Tuesday, November 07, 2006

Albertans Demand a New NEP

Well, not exactly. But this was brought to my attention in another thread and I found it really interesting.

Allan Woods, CanWest News Service
Published: Monday, November 06, 2006

OTTAWA - Most Canadians -- including a majority of Albertans -- believe the federal government should levy a tax on carbon-based energy sources, according to a new poll.

Surprisingly, the country's top oil, gas and coal producing regions -- Alberta, British Columbia and Atlantic Canada -- showed the most support for a carbon tax.

Fifty-four per cent of Albertans and 55 per cent of British Columbians either strongly agreed or somewhat agreed with the statement: "Canada needs a special carbon tax to increase the cost of burning fossil fuels like oil, gas and coal for consumers and industry. This tax would promote energy efficiency and help the environment."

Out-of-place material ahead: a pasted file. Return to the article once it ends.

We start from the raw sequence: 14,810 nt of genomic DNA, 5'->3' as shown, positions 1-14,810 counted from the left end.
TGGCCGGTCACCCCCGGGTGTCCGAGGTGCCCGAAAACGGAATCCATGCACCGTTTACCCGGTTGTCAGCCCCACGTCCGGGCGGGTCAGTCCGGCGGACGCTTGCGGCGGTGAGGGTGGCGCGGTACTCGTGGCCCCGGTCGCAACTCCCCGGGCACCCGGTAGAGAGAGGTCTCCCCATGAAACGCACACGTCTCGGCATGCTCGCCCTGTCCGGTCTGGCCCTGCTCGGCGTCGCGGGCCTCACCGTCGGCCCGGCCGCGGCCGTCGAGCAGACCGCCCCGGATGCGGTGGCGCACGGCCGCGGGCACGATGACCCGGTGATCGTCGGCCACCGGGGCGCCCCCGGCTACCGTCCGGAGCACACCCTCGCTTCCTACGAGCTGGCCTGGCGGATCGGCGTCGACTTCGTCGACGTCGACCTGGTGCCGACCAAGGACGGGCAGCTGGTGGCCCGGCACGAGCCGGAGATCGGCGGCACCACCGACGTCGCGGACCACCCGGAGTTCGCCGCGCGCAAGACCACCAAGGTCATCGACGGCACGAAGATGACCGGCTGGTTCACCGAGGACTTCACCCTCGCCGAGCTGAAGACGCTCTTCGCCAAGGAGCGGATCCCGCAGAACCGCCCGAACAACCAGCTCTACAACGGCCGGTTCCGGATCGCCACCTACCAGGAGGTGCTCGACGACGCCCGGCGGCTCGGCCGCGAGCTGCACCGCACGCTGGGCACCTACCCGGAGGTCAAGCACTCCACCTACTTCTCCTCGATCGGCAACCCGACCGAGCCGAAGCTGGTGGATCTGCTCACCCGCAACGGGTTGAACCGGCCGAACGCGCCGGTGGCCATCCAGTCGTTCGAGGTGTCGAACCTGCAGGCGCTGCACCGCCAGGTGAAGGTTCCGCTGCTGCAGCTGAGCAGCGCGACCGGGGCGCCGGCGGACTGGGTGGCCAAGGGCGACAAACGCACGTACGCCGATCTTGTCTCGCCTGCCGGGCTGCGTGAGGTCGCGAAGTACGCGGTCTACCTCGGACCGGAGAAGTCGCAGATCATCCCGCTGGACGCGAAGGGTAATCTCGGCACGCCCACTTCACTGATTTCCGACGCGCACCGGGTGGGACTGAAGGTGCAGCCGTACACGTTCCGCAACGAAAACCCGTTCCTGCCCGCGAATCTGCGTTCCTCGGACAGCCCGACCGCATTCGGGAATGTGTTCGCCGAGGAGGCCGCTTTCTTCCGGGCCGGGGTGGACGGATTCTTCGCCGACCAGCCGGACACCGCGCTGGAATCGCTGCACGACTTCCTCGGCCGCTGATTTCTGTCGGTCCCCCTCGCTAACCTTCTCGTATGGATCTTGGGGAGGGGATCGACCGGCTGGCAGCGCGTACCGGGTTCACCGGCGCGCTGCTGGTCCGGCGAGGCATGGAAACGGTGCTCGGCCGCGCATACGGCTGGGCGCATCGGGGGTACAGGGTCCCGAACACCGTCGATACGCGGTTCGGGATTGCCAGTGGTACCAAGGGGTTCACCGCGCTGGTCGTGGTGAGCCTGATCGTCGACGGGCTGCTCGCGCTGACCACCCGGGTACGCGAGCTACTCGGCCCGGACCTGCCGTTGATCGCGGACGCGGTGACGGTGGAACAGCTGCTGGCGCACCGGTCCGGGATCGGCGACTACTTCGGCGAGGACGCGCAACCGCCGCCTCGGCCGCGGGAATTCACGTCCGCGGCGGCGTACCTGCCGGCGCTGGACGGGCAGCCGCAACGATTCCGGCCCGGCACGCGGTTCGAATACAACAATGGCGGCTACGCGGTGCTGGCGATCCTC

The story goes on to say that 26% of Canadians listed the environment as their top priority, ahead of health care at 24%. People may not be making a huge deal about it now, but the shifting public concern about the environment is downright remarkable. Health care has always been the top issue for Canadians except in exceptional circumstances - National Unity during the referendum, or ethics during the Sponsorship Scandal (and, only then for a month or two). The fact that a quarter of Canadians list the environment as their number one concern is a seismic shift from the 6-8% it would get in these polls every year, up until this spring when the mood started shifting. Even at the height of Adscam, I don't think government ethics cracked 20% in these polls.

It remains to be seen if it will be a ballot box issue or just something people say to pollsters to sound conscientious (like health care). But any political party would be foolish to ignore this.